While players are in the wrong when they engage in virtual groping, there is the question of what gaming companies should do to protect their customers from such harassment. They do have a practical reason to address this concern—players will tend to avoid games where they are subject to harassment and abuse, thus costing the gaming company money. They also have a moral obligation, analogous to the obligation of those in the real world who host an event. For example, a casino that allowed players to grope others with impunity would be failing in its obligation to its customers; the same would seem to hold for a gaming company operating a VR game.

Companies do already operate various forms of reporting, although their enforcement tends to vary. Blizzard, for example, has policies about how players should treat each other in World of Warcraft. This same approach can and certainly will be applied to VR games that allow a broader range of harassment, such as virtual groping.

Because of factors such as controller limitations, most video games do not have the mechanics that would allow much in the way of groping—although some players do work very hard trying to make that happen. While non-VR video games could certainly support things like glove style controllers that would allow groping, VR games are far more likely to support controllers that would allow players to engage in virtual groping behavior (something that has, as noted above, already occurred).

Eliminating such controller options would help prevent VR groping, but at the cost of taking away a rather interesting and useful aspect of VR controller systems. As such, this is not a very viable option. A better approach would be to put in the software limits on how players can interact with the virtual bodies of other players. While some might suggest a punitive system for when one player’s virtual hands (or groin) contacting another player’s virtual naught bits, the obvious problem is that wily gamers would exploit this. For example, if a virtual hand contacting a virtual groin caused the character damage or filed an automatic report, then some players would be trying their best to get their virtual groins in contact with other players’ virtual hands. As such, this would be a bad idea.

A better, but less than ideal system, would be to have a personal space zone around each player’s VR body to keep other players at a distance. The challenge would be working this effectively into the game mechanics, especially for such things as hand-to-hand combat. It might also be possible to have the software recognize and prevent harassing behavior. So, for example, a player could virtually punch another player, but not make grabbing motions on the target’s groin.

It should be noted that these concerns are about contexts in which players do not want to be groped; I have no moral objection to VR applications that allow consensual groping—which, I infer, will be very popular.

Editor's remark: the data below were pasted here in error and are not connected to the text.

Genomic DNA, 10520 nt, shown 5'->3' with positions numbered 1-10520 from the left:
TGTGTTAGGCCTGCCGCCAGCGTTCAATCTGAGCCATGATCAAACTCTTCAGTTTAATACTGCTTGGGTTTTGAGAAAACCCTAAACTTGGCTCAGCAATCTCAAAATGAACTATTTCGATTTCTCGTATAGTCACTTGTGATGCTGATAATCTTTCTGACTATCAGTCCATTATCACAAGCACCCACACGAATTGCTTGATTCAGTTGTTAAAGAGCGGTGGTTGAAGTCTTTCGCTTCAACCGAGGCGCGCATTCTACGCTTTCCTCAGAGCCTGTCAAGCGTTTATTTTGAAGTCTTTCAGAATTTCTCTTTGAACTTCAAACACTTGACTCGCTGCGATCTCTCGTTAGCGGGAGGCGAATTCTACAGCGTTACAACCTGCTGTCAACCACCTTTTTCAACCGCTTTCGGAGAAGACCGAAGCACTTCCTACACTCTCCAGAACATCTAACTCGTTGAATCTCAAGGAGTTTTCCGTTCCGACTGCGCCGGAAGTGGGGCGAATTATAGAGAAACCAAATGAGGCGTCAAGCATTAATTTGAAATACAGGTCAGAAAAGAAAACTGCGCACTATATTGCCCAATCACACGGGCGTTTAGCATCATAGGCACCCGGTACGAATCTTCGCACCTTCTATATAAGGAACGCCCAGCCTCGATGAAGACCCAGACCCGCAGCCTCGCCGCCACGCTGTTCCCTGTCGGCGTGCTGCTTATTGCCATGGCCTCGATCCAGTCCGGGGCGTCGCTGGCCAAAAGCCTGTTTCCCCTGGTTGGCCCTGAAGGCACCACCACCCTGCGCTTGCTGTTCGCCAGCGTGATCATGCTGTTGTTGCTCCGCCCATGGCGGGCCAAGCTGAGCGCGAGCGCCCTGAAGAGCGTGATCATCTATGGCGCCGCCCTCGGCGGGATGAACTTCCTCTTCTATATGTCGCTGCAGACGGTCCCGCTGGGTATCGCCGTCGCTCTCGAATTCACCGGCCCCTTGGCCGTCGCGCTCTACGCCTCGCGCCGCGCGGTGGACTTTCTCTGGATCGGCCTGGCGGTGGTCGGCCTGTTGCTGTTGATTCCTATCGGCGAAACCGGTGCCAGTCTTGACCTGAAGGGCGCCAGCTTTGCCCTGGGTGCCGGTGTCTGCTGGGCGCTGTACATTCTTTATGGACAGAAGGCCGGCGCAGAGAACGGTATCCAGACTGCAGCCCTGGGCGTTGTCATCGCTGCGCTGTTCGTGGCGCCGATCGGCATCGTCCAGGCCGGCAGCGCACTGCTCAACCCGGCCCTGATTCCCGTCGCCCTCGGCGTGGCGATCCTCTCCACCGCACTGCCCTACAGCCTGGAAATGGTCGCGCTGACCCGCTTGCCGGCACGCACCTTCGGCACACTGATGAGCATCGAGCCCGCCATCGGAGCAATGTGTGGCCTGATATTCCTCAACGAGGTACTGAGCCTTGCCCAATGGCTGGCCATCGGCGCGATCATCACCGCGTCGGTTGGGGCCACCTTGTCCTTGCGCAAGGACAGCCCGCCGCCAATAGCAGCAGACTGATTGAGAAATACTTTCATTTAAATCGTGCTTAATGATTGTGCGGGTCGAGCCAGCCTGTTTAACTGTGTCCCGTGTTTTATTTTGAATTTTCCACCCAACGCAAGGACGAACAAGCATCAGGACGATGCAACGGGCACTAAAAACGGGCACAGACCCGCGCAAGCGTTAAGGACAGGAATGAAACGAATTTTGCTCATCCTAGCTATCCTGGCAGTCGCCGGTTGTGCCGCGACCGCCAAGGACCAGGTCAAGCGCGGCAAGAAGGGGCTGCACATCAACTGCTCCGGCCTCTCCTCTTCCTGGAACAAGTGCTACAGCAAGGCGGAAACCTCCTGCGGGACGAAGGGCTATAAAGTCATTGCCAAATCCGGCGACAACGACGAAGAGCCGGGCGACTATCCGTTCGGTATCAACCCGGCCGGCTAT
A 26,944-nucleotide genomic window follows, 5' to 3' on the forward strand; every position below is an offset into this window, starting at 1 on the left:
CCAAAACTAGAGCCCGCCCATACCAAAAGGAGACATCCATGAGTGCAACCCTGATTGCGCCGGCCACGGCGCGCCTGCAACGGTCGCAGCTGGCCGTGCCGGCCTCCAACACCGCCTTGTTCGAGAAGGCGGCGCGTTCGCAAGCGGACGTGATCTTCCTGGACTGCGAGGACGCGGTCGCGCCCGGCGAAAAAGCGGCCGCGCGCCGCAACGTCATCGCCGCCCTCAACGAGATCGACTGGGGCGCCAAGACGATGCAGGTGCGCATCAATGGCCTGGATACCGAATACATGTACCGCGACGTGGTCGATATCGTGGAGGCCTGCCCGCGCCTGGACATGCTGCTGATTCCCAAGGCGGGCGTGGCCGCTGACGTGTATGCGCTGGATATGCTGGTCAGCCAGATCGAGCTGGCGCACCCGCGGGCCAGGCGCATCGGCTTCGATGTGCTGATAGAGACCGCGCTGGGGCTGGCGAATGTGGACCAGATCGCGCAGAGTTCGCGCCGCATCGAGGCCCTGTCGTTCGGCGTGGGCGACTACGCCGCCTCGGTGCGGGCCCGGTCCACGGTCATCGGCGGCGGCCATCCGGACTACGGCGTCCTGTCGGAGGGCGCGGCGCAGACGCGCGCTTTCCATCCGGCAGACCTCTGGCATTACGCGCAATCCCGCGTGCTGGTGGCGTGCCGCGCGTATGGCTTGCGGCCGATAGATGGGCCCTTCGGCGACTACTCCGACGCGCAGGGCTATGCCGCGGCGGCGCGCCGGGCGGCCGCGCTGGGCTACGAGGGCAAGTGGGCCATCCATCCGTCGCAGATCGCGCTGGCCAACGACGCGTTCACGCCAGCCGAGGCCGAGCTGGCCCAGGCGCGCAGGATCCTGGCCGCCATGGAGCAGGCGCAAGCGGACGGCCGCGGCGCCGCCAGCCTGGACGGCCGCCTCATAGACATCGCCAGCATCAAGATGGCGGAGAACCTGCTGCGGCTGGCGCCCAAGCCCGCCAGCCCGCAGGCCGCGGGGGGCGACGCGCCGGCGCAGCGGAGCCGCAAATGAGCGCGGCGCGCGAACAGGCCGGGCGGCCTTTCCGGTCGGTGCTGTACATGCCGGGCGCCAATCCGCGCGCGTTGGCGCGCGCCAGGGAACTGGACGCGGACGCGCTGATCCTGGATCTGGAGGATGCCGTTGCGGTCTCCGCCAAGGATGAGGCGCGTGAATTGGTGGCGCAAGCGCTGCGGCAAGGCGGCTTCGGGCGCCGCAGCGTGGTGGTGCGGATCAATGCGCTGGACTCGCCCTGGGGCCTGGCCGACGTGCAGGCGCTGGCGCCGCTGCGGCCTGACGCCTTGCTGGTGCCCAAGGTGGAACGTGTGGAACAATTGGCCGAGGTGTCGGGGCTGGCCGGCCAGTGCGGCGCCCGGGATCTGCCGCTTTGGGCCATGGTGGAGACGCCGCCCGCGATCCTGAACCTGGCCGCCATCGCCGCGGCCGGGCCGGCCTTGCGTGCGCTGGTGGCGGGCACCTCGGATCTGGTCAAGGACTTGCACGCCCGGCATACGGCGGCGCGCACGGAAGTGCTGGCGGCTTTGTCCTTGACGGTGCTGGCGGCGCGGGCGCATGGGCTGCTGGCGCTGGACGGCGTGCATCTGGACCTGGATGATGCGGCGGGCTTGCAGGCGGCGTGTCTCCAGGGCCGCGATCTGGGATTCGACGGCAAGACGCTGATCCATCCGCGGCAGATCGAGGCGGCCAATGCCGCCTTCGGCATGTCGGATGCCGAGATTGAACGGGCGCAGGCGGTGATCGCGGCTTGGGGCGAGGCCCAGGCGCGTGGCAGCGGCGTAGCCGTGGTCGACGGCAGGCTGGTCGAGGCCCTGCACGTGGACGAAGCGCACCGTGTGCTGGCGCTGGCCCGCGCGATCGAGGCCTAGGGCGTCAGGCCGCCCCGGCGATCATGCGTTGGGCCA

My Amazon Author Page

My Paizo Page

My DriveThru RPG Page

Follow Me on Twitter

Advertisements

Gaming & Groping I: Motivations

Posted in Ethics, Philosophy, Technology by Michael LaBossiere on October 31, 2016

On the positive side, online gaming allows interaction with gamers all over the world. On the negative side, some gamers are horrible. While I have been a gamer since the days of Pong, one of my early introductions to “the horrible” was on Xbox live. In a moment of deranged optimism, I hoped that chat would allow me to plan strategy with my team members and perhaps make new gamer friends. While this did sometimes happen, the dominate experience was an unrelenting spew of insults and threats between gamers. I solved this problem by clipping the wire on a damaged Xbox headset and sticking the audio plug into my controller—the spew continued, but had nowhere to go.

There is an iron law of technology that any technology that can be misused will be misused. There are also specific laws that fall under this general law. One is the iron law of gaming harassment:  any gaming medium that allows harassment will be used to harass. While there have been many failed attempts at virtual reality gaming, it seems that it might become the new gaming medium. In any case, harassment in online VR games is already a thing. Just as VR is supposed to add a new level to gaming, it also adds a new level to harassment—such as virtual groping. This is an escalation over the harassment options available in most games. Non VR games are typical limited to verbal harassment and some action harassment, such as the classic tea bagging. For those not familiar with this practice, it is when one player causes their character to rapidly repeat crouch on top of a dead character. The idea is that the players is repeatedly slapping their virtual testicles against the virtual corpse of a foe. This presumably demonstrates contempt for the opponent and dominance on the part of the bagger. As might be imagined, this act speaks clearly about a player’s mental and moral status.